Five things you may not have known about the Terracotta warriors (Travel Landmark of the Week)

Five things you may not have known about the Terracotta warriors (Travel Landmark of the Week)

Most people know the basics around the Terracotta warriors:

They were replicas of an actual army buried with an emperor and that no two of their faces are the same. But did you know the following?

Blacksmiths used Chrome plating technology

Some of the weapons found inside the tomb are extremely well-preserved. After testing several of the weapons, scientists concluded that the surface contained a layer of Chromium, about 10 to 15 microns thick. The chromium helped preserve the luster and sharpness of the blade for 2,000 years. Chrome plating was recently invented in the 20th century, however ancient China had developed a similar technique almost 2,000 years ago!

Terracotta warrior's weapons were chrome platted

The boots reveal the status of the man

You know what they say, it’s the shoes that make a man. And in this case, it’s really true. Depending on the angle of a statue’s boot tip, you can tell whether he was lower, middle or upper class. The lower class infantry, for example, have a flat toe, no upward angle what so ever. Archers and middle level officers on the other hand have a slight upward angle at the end of their footwear, whereas generals (pictured below) have a very pronounced, upward curved boot tip, almost like a ski jump.

Terracotta warrior's boots reveal status of the warrior

A farmer found the first soldier

On March 29th, 1974, local farmer Yang Zhifa along with 5 other farmers from Xi Yang village discovered some pottery fragments of bronze weapons as they were drilling a series of wells in search of water. This lead to the excavation and subsequent discovery of the terracotta warrior army. Due to the incredible scope and value of the find, Mr. Zhifa has risen to international fame, even meeting with President Clinton in 2009. Still, things have not been all puppy dogs and rainbows for the finders and there have been a host of fakes in the area claiming to be part of the original discovery.

Terracotta warriors little known facts

Thousands of warriors are still waiting to be discovered.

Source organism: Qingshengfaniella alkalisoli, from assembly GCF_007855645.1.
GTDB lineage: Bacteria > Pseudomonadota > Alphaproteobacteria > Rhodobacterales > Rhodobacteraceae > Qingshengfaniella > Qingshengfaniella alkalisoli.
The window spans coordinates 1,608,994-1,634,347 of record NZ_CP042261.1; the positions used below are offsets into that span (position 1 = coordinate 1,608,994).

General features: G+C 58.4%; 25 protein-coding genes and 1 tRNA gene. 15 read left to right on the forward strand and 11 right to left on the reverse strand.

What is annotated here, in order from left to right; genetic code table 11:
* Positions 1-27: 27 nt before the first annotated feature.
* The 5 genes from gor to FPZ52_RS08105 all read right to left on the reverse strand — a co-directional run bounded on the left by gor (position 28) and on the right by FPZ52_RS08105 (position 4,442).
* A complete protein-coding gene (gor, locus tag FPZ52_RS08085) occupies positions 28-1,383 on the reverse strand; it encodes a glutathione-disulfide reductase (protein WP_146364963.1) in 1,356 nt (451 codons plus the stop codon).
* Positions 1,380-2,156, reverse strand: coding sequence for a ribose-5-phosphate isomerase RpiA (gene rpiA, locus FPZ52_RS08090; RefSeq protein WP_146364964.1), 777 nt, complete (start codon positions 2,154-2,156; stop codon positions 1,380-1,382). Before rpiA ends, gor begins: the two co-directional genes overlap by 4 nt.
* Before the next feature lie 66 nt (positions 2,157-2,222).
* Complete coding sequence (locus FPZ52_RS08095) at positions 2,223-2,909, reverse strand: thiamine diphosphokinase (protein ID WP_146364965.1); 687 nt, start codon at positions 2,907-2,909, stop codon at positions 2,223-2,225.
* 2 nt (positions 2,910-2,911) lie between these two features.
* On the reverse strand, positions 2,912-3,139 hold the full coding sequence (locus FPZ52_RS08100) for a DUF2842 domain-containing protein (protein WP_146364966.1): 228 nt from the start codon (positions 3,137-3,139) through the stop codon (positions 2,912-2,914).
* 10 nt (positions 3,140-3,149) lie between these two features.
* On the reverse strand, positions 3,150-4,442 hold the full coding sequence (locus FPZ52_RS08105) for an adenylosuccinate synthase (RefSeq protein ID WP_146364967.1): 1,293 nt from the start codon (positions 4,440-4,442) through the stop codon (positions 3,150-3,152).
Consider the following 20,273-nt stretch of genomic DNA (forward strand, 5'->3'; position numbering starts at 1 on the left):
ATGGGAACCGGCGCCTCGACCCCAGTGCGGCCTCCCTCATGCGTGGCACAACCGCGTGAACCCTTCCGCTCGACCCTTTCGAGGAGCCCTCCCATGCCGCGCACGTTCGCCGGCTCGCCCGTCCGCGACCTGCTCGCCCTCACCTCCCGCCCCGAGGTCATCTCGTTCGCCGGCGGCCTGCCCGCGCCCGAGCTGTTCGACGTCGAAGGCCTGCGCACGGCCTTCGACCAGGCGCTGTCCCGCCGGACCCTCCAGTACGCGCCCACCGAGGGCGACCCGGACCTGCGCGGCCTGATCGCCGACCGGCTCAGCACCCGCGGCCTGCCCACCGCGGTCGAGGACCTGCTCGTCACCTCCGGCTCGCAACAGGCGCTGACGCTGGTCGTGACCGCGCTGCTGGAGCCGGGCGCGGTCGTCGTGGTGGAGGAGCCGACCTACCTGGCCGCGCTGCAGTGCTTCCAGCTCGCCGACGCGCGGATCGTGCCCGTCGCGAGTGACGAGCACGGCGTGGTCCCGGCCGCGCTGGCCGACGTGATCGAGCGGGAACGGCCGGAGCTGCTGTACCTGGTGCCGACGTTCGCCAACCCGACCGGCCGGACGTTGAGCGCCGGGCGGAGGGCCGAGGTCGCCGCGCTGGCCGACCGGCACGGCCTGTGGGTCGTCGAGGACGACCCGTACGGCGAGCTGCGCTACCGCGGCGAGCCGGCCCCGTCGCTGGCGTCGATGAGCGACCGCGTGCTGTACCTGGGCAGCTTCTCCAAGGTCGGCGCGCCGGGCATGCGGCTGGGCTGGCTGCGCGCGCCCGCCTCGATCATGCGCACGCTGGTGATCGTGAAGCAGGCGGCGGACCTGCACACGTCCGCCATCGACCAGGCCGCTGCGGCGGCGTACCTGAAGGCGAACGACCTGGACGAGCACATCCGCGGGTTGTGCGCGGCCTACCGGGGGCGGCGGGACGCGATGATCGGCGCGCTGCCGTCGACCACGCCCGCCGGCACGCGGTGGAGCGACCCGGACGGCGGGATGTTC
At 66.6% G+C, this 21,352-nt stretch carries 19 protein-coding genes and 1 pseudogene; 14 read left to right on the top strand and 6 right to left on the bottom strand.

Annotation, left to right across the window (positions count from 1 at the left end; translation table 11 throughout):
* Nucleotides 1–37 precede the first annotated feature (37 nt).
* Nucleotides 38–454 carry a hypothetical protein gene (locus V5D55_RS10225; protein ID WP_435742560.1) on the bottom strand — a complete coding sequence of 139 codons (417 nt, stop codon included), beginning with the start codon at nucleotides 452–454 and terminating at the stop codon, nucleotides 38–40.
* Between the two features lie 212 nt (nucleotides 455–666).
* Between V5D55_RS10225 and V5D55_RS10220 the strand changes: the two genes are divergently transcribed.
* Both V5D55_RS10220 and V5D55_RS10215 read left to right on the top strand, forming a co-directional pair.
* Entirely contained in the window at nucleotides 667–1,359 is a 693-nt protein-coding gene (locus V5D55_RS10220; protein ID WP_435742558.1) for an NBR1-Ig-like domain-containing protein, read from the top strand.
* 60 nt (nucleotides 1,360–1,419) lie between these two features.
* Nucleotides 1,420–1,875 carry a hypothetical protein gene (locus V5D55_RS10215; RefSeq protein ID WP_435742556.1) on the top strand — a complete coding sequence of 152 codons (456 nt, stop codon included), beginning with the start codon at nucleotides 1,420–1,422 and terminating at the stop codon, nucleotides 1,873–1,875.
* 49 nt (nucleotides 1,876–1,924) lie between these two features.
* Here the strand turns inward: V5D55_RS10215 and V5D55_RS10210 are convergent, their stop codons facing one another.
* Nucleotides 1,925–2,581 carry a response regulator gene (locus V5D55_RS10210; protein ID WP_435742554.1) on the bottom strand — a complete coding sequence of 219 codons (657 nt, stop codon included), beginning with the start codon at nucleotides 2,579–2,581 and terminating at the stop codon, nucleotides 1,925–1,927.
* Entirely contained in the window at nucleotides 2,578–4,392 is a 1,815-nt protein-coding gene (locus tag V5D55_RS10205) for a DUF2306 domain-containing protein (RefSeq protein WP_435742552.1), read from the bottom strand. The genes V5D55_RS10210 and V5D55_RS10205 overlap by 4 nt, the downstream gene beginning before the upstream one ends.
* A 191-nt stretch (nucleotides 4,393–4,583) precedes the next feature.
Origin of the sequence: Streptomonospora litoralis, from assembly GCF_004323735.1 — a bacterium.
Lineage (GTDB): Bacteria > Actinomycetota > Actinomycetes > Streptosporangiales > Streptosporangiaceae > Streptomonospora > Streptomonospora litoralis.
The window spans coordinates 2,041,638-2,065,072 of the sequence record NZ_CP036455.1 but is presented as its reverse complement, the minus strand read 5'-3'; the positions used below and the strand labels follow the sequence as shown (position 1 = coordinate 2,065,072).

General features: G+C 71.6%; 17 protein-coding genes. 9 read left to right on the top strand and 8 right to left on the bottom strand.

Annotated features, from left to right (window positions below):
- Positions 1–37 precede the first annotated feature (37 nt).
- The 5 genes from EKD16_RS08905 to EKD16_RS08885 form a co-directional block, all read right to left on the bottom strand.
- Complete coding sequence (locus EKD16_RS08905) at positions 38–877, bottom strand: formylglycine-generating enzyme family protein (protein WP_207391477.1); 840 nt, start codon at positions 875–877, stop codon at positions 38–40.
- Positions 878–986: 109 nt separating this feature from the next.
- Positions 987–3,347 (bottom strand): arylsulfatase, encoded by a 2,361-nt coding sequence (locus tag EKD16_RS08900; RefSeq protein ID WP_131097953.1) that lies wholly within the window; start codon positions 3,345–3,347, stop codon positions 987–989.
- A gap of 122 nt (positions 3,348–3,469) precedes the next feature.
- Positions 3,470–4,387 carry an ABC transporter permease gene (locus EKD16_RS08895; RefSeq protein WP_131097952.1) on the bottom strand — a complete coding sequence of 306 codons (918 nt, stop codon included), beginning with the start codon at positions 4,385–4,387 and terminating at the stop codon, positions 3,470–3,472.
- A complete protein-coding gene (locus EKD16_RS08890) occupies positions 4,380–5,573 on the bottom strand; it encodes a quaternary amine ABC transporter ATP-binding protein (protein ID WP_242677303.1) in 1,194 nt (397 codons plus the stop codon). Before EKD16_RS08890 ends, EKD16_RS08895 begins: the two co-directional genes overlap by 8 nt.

Archeological digging has already unearthed some two to three thousand warriors, however that’s less than a third of what they believe is still underground. It was common 2,000 years ago for leaders to be buried with earthly possessions (think ancient Egypt). Some scientists even speculate that there is a trove of Terracotta concubines awaiting discovery.

Thousands of terracotta warriors are still waiting to be discovered

The emperor’s tomb located nearby is surrounded by a lake of mercury.

Emperor Qin Shi Huang was the first emperor to unify China and bring warring tribes under his steel fist. A man with such huge vision can succumb to unattainable fancies – he wanted to live forever. To accomplish this end, he started taking mercury pills. Anyone can see the irony here, what he thought would save his life, was actually its undoing and he died at the age of 50. Even so, the emperor was buried along with his favorite medicine. Since he would be living in his palace tomb for eternity, he needed a lot of it – according to ancient text, a whole river of it. Scientists have confirmed high traces of mercury in the soil, so it seems the text is telling the truth.

Emperors tomb is surrounded by a lake of mercury

How much does it cost, how to get there, and some practical tips:

The entrance fee for the Terracotta Warriors is 150 Yuan or 75 for students. You can take a special Teracotta Warriors minibus leaving from the main train station for 8 Yuan or bus 306 (also 8 Yuan). Most people prefer to hit Pit 1 last, as it is the most impressive. You can start with Pit 2 to see five statues up close that are encased in glass. This is also where they display the first warrior discovered, an archer. In the actual pit you will only see body parts strewn about. Then move on to Pit 3, where you can see 72 warriors that are mostly intact. You saved the best for last, now go see pit 1 which contains 2,000 warriors. The emperor’s tomb is a short bus ride away. Be warned though, it is only a pushed up mound of earth. It looks like any hill you would see in China. You can skip the tomb if you are in a time crunch, along with the poorly produced video on the emperor’s rise and entombment that you will find in the gift shop.

Pit one of the terracotta warriors
What did you think? Do you know any other unusual facts about the Terracotta Warriors? If so, let me know in the comments below.

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Posted on

December 23, 2014